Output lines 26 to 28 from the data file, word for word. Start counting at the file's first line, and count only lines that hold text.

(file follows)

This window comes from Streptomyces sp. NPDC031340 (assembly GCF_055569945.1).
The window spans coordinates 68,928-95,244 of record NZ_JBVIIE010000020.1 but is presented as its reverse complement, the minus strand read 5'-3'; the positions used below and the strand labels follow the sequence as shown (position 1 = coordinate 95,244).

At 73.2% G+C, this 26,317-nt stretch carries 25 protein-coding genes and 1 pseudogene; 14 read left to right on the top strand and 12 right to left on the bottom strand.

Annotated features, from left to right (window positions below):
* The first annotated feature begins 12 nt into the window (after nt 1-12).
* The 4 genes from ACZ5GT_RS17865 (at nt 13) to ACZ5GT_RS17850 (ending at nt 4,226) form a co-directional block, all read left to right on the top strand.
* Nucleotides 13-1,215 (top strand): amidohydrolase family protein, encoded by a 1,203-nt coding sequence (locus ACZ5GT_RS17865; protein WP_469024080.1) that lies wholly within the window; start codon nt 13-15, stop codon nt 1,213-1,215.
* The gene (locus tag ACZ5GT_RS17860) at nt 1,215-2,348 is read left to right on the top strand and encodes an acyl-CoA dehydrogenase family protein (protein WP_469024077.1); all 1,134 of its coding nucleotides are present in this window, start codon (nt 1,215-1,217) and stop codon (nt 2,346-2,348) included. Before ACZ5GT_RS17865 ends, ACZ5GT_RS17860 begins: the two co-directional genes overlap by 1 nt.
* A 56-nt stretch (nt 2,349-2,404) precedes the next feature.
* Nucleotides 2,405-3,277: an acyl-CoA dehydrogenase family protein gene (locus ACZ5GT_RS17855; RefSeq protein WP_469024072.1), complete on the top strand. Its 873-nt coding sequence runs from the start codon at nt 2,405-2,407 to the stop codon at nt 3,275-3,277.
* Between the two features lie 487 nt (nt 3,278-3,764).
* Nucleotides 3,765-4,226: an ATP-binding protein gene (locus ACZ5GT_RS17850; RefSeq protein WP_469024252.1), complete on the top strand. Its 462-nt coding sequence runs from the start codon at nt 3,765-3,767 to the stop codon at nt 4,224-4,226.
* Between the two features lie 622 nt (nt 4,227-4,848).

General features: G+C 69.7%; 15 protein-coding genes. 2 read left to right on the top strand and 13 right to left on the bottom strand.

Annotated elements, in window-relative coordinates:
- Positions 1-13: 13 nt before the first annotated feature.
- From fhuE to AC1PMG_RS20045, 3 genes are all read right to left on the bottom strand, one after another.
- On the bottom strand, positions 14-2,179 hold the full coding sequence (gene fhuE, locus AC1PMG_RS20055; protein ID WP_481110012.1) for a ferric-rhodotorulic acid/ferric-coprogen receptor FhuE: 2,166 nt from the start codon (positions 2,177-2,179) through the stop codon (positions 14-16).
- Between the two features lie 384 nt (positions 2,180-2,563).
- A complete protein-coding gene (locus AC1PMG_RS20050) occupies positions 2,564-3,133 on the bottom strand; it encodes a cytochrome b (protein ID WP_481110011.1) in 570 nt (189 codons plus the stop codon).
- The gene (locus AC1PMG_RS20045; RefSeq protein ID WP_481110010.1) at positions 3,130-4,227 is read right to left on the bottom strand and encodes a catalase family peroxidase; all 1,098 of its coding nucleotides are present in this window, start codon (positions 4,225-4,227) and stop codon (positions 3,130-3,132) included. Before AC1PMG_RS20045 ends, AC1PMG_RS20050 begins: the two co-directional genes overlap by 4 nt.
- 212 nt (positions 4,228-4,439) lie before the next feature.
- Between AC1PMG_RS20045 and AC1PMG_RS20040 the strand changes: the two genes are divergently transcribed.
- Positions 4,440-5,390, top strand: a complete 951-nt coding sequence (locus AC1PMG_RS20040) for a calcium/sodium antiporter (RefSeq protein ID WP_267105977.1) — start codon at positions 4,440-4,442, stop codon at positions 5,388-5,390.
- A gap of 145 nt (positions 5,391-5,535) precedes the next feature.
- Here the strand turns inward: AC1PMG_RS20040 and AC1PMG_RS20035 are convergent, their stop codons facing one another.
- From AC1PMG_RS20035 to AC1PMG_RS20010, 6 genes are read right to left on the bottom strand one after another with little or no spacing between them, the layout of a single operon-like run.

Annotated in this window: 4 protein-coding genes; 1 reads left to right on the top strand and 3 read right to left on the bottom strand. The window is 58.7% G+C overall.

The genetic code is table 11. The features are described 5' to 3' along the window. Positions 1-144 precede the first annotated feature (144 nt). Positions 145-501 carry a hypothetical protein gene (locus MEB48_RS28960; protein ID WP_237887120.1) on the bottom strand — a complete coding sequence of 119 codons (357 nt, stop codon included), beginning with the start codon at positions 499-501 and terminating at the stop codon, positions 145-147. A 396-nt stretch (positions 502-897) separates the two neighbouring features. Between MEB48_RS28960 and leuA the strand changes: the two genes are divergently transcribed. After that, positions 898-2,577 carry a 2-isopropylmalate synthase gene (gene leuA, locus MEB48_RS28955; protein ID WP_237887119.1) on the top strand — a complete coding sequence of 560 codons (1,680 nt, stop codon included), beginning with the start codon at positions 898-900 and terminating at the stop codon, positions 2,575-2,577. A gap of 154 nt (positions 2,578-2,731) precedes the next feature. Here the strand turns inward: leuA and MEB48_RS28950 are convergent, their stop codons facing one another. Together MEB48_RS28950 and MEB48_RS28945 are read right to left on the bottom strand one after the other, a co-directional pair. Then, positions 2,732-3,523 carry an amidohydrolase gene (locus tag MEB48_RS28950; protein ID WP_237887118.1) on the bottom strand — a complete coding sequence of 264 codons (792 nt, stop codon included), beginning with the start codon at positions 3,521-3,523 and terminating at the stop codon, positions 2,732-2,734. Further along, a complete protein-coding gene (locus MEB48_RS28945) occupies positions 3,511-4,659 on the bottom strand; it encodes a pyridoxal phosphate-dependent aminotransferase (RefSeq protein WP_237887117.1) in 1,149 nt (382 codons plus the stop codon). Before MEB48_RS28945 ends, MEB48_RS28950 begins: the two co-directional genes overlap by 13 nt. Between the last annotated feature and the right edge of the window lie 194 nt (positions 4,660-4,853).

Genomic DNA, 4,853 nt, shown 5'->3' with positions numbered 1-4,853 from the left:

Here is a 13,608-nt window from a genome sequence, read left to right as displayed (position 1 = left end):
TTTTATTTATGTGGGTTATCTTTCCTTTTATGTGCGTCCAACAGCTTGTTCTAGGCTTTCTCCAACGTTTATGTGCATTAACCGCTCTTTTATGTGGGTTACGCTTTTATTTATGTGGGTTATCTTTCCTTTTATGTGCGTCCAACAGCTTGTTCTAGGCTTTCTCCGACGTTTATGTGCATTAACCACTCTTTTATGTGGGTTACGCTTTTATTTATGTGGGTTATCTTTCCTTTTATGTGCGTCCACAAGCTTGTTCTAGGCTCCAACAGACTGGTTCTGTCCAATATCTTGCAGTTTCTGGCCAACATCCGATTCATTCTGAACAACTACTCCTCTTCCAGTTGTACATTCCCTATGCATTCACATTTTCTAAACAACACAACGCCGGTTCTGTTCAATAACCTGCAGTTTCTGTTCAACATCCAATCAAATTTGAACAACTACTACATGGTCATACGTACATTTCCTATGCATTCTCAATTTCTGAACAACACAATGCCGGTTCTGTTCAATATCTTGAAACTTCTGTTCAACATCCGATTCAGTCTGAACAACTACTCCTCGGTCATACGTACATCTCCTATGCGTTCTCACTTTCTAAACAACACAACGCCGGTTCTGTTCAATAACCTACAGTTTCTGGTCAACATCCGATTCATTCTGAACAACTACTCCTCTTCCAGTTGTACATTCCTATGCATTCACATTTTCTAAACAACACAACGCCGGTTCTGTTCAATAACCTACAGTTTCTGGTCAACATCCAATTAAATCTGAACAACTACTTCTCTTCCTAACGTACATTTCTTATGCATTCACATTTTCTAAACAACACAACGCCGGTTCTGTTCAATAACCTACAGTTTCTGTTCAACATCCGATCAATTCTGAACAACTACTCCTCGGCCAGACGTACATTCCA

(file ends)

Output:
- Here the strand turns inward: AC1PMG_RS20040 and AC1PMG_RS20035 are convergent, their stop codons facing one another.
- From AC1PMG_RS20035 to AC1PMG_RS20010, 6 genes are read right to left on the bottom strand one after another with little or no spacing between them, the layout of a single operon-like run.

Annotated in this window: 4 protein-coding genes; 1 reads left to right on the top strand and 3 read right to left on the bottom strand. The window is 58.7% G+C overall.